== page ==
Thursday, December 07, 2006

Christmas Presents for Dad

One year my mother sent me a book on parental alienation syndrome and children of alcholics books. I always thought it was pretty nervy of her to be diagnosing me (when she had absolutely no knowledge of who I was or ever listened to how I felt) as if she was some kind of professional in the field. And as if I needed diagnosing or had asked it from anyone.

That being in mind. I would never waste my money on actually sending these to my father. I guess more importantly I would never be so arrogant. But for fun, and because he and the step have caused me such distress and pain in my life, I thought it would be fun to make a list of books that I would like to send him. That is, if I was such a mean and spiteful person.
Plus, as my father would ask how I thought or felt, and then actually tell me I was wrong (huh?), it's kind of fun to think about inflicting that kind of torture on him. But to go to therapy with him just to say "oh dad, no you don't feel this way. let me tell you how you feel." would just be a huge waste of time and far too irritating. Because as much as I would pretend he wasn't irritating of me, certain bad thoughts would be going through my head as he again 1) explained he knows everything about therapy due to some college courses he took forty years ago (um, I took all those courses too duh) and 2) when explains the way I feel because obviously I don't know. As you can tell, I am a girl with undeveloped opinions LOL.

If You Had Controlling Parents: How to Make Peace with Your Past and Take Your Place in the World (Paperback) -more so that he would realize he is the controlling parent. Controlling parents can leave lasting scars on your psyche and negatively influence all aspects of your adult life, especially the ways you parent your own children. Understanding and rising above these problems is the subject of If You Had Controlling Parents, read by the author, clinical psychologist Dan Neuharth. Moving slowly and carefully through the material, Dr. Neuharth gives you time to process and reflect upon topics such as why parents overcontrol and how you can gain autonomy in your life. Specific exercises at the end of the tape will help you to change the patterns set by controlling parents and deal with situations like family holidays, maintaining relationships with your parents, and developing your own parenting style.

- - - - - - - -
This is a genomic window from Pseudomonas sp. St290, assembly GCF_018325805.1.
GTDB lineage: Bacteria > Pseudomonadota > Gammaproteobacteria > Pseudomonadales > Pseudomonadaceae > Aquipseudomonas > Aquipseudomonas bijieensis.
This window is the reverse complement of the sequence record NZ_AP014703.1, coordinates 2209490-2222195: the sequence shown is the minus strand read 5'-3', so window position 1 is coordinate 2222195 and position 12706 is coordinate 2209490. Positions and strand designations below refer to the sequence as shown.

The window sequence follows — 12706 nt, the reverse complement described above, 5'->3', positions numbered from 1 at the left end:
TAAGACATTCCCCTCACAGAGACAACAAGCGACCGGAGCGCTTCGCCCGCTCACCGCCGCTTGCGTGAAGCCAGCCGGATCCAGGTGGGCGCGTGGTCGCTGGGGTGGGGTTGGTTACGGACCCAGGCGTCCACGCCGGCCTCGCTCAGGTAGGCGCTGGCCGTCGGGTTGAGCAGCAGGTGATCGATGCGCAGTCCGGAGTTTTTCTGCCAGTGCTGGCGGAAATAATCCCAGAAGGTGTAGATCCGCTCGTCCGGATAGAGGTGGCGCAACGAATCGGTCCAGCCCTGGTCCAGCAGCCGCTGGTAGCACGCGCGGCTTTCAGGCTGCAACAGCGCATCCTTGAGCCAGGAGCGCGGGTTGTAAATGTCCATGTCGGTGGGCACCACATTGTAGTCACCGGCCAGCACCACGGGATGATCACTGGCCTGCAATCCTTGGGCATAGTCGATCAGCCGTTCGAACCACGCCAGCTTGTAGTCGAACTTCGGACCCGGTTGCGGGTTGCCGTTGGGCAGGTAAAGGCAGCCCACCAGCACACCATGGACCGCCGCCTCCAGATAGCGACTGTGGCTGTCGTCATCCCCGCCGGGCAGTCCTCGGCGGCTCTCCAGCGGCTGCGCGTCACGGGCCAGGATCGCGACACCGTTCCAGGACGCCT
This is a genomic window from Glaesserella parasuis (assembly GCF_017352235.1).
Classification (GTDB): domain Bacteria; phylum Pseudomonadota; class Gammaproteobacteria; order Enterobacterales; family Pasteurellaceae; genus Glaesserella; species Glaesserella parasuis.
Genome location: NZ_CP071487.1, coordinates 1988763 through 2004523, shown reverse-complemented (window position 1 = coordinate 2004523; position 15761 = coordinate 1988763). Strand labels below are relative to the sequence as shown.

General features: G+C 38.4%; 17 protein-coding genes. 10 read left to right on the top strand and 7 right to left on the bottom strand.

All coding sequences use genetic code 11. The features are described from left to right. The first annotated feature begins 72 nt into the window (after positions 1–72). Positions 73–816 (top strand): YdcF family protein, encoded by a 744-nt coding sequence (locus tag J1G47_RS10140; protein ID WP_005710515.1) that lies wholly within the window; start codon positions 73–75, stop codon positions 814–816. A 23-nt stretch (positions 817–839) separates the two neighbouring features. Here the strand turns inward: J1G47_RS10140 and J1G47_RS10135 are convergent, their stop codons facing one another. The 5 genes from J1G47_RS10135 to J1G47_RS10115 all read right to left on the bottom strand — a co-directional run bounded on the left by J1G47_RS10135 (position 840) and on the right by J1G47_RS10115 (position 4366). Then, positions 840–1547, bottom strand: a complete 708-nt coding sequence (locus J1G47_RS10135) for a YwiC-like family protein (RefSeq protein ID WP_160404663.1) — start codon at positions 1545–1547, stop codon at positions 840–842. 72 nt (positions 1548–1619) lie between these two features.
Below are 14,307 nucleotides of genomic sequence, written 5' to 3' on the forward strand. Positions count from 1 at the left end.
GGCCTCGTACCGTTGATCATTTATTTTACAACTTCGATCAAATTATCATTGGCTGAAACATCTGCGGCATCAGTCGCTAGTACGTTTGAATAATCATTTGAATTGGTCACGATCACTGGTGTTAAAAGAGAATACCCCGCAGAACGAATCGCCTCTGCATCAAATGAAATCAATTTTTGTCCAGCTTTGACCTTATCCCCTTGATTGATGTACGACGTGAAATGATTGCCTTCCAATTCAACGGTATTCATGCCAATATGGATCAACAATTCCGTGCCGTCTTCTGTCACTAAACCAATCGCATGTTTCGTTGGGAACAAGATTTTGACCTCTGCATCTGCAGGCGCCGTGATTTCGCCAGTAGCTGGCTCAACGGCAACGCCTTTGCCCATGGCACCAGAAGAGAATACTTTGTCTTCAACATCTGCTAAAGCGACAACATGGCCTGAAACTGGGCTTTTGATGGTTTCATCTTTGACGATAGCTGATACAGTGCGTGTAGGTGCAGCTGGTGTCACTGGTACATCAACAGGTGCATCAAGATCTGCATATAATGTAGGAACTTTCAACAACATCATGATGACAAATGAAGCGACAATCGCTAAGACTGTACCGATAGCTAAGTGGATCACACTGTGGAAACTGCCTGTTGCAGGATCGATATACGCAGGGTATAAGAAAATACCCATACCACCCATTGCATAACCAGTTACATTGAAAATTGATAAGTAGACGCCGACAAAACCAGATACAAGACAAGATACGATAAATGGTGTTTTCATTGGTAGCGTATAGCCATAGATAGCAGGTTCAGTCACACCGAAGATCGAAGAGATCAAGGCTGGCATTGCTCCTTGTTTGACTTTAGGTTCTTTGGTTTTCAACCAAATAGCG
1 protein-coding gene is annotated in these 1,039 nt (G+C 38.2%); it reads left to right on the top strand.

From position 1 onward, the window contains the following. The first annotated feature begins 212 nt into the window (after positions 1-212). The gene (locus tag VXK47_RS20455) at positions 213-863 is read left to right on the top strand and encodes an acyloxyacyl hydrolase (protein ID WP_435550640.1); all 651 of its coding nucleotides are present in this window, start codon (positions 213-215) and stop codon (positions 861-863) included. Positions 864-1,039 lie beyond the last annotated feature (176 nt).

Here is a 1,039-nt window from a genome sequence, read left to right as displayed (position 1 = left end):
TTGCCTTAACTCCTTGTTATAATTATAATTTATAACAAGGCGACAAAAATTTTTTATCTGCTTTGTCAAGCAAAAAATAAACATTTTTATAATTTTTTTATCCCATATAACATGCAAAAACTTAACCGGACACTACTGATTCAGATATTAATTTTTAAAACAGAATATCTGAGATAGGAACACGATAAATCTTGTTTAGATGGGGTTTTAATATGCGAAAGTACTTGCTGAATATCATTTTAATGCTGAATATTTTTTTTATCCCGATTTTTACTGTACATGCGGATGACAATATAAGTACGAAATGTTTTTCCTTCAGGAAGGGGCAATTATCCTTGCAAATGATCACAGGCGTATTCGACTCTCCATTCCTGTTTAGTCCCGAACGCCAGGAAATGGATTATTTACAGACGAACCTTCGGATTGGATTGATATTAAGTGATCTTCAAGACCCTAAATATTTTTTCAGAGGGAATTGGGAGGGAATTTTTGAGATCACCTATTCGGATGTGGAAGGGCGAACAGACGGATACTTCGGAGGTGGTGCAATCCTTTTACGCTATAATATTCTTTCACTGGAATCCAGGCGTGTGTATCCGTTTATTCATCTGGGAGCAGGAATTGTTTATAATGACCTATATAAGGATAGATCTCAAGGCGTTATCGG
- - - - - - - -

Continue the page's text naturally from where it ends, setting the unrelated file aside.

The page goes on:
The Narcissistic Family: Diagnosis and Treatment (Paperback) In this compelling book, the authors present an innovative therapeutic model for understanding and treating adults from emotionally abusive or neglectful families? families the authors call narcissistic. Narcissistic families have a parental system that is, for whatever reason (job stress, alcoholism, drug abuse, mental illness, physical disability, lack of parenting skills, self-centered immaturity), primarily involved in getting its own needs met. The children in such narcissistic family systems try to earn love, attention and approval by satisfying their parents' needs, thus never developing the ability to recognize their own needs or create strategies for getting them met. By outlining the theoretical framework of their model and using dozens of illustrative clinical examples, the authors clearly illuminate specific practice guidelines for treating these individuals.

The Bill from My Father: A Memoir (Paperback) Cooper's midlife coming-of-age story was undertaken after a New York editor read his essay about his father and encouraged a book. Dad, a former L.A. attorney specializing in high-profile divorces until retirement at 86, had "glided downtown each weekday morning in a white Cadillac, his fingernails buffed to a high gloss, his briefcase embossed with interlocking letters, ESC, for Edward Samuel Cooper," and thought of his sole surviving son's writing as a hobby. He hoped Bernard would one day abandon teaching freshman composition for a real job but consented to interviews for this book, thereby setting in motion a humorous, wrenching, but never boring exploration of a frustrating father-son relationship. Bernard's deceased brothers had pleased their father by becoming lawyers or private investigators, joining Dad's firm, and being heterosexual. Bernard did none of that and has to come to terms with the philandering, curmudgeonly father he wishes would grant even token approval instead of the itemized, two-million-dollar bill he'd once sent Bernard for his upbringing. And you thought your father was something else! Whitney Scott

Where Were You When I Needed You, Dad?: A Guide for Healing Your Father Wound (Paperback) Clinical psychologist Drew offers a seven-step program directed at men and women whose fathers were absent, abusive, overly judgmental, or emotionally withdrawn. Taking examples from her life and the experiences of her clients, Drew uses techniques familiar to those acquainted with the recovery movement (e.g., visualization, writing, and drawing with the nondominant hand) to guide the reader in assessing and understanding the father's role. She discusses letting go of anger, laying the foundation for healing, and building healthy future relationships. A final chapter includes advice for friends and partners. The book is delightfully illustrated and easy to read, although a section examining cultural differences in fathering would have given the book wider appeal. Recommended for public libraries.

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